peranders said:

In other words you have 1.8 mV and 0.41mV in input offset voltage (pretty good) but you have also a current flowing into the non-inverting input of the amp (see datasheet about input bias current). It's this current which adds on the extra offset.

Thank you.

OK, that's not so bad then.

I'll put the fire extinguisher away now. ;)

Actually, joking aside, such is my faith in my abilities with electronics that the first time I switched the amp on I used a bit of wood at arms length while holding a fire extinguisher across my face in case it caught fire or exploded. :( Mind you I made the loom for my track bike but that's just wires so it's easy.

Thank goodness people have had the time, skill and good sense to make kits so people like me without the ability to create an amp from scratch can also enjoy them.

Three cheers for the kit suppliers :)
 
Hello again.

Right, I have looked at the diagram, it's very nice but I don't understand it. :(

I have looked up bypass caps and it says connect the cap between the power and the main ground - that seems simple enough in itself.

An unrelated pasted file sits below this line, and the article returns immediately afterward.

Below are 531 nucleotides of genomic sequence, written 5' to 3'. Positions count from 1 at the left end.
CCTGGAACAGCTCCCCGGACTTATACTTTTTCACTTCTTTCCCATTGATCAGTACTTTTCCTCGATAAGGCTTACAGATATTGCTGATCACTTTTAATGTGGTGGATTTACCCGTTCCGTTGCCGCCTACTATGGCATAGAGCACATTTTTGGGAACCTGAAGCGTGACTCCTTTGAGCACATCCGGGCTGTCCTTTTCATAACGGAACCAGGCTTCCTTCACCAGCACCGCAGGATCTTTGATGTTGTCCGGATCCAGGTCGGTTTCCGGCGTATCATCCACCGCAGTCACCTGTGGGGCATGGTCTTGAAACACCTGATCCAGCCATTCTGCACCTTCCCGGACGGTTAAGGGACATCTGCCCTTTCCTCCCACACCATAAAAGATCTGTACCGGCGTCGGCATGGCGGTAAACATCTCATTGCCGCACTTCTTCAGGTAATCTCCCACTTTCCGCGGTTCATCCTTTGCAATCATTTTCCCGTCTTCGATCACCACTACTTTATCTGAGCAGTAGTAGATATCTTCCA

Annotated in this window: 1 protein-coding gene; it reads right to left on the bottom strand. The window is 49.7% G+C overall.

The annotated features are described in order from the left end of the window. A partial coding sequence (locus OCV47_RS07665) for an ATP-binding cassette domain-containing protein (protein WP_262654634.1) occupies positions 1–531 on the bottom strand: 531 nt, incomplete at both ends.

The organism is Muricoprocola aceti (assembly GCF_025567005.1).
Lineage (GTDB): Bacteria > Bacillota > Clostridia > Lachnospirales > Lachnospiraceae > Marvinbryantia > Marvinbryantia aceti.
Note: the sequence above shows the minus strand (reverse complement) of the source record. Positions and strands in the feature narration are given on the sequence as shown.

I'm assuming I need to buy 0.1 uF poly caps and 22uF electrolytic caps - one per amp board but what do I do with them?

I have the rev 3 boards and haven't implemented the zobel.

Sorry for not really understanding much about all this stuff yet.
 
Sorted. :)

Right, I have worked out where to put the 22uF caps - I unsoldered ground side end of R3 (681 ohm) and lifted it from the board a bit, popped the - of the cap in the hole and then soldered the free end of R3 to the + side of the cap.

Results...

DC offset is now 1.7, 0.5, 0.5, and 0.5 :D YAY!!!!

I did 1 ch first and had a listen for a bit, adding the cap has further smoothed the sound, there was a tiny touch of grittiness or edge on the channel without the cap compared to the channel with the cap, I didn't notice it before but when switching between l + R on the preamp it was obvious. It's certainly made an improvement to the sound without any negative side effects. I'm assuming this is because the speakers have to work against the DC as it will slightly push the cones and offer more physical resistance in one direction of travel.

Many thanks for the info and help everyone. :)

I have also made the caps and snubber section of the carlosfm PSU (using a diagram!) from the decibel dungeon site (excellent BTW) and will add that between the PSU and amp boards next. :)